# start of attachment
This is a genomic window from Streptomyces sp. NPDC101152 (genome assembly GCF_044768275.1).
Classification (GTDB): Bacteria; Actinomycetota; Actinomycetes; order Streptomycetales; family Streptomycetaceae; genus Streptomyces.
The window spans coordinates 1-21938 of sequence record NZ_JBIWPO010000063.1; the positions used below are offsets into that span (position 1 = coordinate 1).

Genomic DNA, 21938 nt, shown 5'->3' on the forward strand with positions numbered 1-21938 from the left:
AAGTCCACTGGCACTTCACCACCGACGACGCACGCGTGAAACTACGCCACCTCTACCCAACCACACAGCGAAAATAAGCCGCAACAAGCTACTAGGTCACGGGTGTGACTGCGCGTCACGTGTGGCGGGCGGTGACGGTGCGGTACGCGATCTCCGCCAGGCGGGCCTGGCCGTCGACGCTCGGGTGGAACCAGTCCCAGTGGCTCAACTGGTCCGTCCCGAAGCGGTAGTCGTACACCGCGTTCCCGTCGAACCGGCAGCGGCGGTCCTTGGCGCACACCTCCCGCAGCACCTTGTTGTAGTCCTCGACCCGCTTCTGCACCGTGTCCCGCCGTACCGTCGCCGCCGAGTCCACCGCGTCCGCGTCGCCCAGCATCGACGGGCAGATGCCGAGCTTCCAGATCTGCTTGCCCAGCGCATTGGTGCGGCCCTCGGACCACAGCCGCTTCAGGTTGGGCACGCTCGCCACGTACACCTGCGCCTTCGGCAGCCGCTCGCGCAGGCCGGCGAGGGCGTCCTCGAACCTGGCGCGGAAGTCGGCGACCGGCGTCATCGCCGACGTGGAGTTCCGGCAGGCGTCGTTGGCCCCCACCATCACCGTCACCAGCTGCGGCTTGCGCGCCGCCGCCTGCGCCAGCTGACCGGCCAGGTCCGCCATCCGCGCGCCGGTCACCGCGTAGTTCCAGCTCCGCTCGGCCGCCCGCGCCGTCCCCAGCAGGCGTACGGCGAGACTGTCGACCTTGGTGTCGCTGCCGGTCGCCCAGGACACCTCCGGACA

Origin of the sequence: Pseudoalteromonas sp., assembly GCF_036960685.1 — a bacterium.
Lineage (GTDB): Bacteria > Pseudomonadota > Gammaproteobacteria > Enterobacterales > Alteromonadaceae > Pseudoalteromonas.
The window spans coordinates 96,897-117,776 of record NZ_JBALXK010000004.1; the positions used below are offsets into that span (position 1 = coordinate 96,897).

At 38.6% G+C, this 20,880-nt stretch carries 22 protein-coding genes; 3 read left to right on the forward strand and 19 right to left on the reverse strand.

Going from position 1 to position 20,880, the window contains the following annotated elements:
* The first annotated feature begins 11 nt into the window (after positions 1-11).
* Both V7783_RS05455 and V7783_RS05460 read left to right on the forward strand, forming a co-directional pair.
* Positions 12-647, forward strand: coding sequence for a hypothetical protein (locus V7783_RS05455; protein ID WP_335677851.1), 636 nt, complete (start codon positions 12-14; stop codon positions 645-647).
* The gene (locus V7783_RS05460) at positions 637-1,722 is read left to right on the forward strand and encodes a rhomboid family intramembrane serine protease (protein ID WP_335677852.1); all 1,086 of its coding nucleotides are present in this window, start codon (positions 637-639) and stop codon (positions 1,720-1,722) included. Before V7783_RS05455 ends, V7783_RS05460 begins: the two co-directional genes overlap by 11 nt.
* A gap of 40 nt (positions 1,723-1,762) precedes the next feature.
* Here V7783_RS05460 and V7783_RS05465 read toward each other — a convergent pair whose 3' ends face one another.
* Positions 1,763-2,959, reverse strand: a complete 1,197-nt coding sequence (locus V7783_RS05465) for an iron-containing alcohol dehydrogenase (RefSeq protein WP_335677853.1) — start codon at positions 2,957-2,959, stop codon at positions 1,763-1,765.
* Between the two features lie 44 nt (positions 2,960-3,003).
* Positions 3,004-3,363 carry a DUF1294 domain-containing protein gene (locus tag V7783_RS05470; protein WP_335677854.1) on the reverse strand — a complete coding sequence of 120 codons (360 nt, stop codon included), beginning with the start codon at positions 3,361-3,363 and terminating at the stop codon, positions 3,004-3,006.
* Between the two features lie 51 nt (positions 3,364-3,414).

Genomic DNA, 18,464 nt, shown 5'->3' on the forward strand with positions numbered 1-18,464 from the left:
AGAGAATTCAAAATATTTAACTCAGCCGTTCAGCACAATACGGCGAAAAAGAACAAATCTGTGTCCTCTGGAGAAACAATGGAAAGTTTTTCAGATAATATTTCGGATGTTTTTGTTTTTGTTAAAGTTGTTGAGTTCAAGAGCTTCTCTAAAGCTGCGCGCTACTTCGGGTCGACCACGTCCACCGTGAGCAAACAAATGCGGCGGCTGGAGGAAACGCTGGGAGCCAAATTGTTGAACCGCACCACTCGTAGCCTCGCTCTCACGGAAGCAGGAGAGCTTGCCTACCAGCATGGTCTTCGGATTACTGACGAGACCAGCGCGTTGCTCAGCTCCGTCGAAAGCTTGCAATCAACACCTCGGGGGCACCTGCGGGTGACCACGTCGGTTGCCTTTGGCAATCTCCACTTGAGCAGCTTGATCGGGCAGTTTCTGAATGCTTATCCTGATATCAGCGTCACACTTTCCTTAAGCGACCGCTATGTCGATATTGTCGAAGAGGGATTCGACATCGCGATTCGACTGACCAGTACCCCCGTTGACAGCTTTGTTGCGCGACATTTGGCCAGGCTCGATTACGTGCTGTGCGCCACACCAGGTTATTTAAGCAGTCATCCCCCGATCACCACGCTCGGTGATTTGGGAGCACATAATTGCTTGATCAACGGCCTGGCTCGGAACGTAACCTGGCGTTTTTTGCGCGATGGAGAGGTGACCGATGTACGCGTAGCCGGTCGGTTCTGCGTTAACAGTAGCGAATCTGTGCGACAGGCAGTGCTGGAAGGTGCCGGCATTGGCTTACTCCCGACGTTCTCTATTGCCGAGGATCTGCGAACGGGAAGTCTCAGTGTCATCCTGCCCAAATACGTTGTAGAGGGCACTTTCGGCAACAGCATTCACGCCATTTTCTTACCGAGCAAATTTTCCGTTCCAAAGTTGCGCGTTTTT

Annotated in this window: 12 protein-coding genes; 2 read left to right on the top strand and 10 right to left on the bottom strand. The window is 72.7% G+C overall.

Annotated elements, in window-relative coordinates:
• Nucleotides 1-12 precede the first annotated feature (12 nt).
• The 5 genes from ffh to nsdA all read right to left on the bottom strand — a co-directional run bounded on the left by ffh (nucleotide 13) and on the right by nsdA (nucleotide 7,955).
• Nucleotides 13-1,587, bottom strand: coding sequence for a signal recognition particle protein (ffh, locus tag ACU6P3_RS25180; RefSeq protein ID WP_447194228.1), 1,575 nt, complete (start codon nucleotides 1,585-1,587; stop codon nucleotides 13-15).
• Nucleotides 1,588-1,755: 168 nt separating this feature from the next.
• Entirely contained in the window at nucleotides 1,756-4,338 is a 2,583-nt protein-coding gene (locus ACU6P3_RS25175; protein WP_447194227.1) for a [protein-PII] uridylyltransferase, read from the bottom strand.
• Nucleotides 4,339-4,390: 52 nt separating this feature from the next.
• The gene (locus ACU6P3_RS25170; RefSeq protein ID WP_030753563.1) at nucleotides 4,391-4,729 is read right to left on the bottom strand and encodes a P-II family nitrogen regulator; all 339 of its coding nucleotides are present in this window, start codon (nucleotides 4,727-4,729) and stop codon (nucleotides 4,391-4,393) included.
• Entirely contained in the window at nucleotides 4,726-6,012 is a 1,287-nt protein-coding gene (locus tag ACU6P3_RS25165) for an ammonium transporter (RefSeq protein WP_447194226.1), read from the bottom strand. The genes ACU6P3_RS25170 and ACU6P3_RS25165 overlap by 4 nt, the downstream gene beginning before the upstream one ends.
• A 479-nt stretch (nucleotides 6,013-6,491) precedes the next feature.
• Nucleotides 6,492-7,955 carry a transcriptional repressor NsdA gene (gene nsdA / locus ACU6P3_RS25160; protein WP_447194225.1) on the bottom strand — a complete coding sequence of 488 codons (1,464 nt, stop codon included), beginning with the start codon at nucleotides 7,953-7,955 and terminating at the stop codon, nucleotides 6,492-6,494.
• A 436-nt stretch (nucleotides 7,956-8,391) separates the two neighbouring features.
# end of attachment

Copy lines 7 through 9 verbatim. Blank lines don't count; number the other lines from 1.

Lineage (GTDB): Bacteria > Pseudomonadota > Gammaproteobacteria > Enterobacterales > Alteromonadaceae > Pseudoalteromonas.
The window spans coordinates 96,897-117,776 of record NZ_JBALXK010000004.1; the positions used below are offsets into that span (position 1 = coordinate 96,897).

At 38.6% G+C, this 20,880-nt stretch carries 22 protein-coding genes; 3 read left to right on the forward strand and 19 right to left on the reverse strand.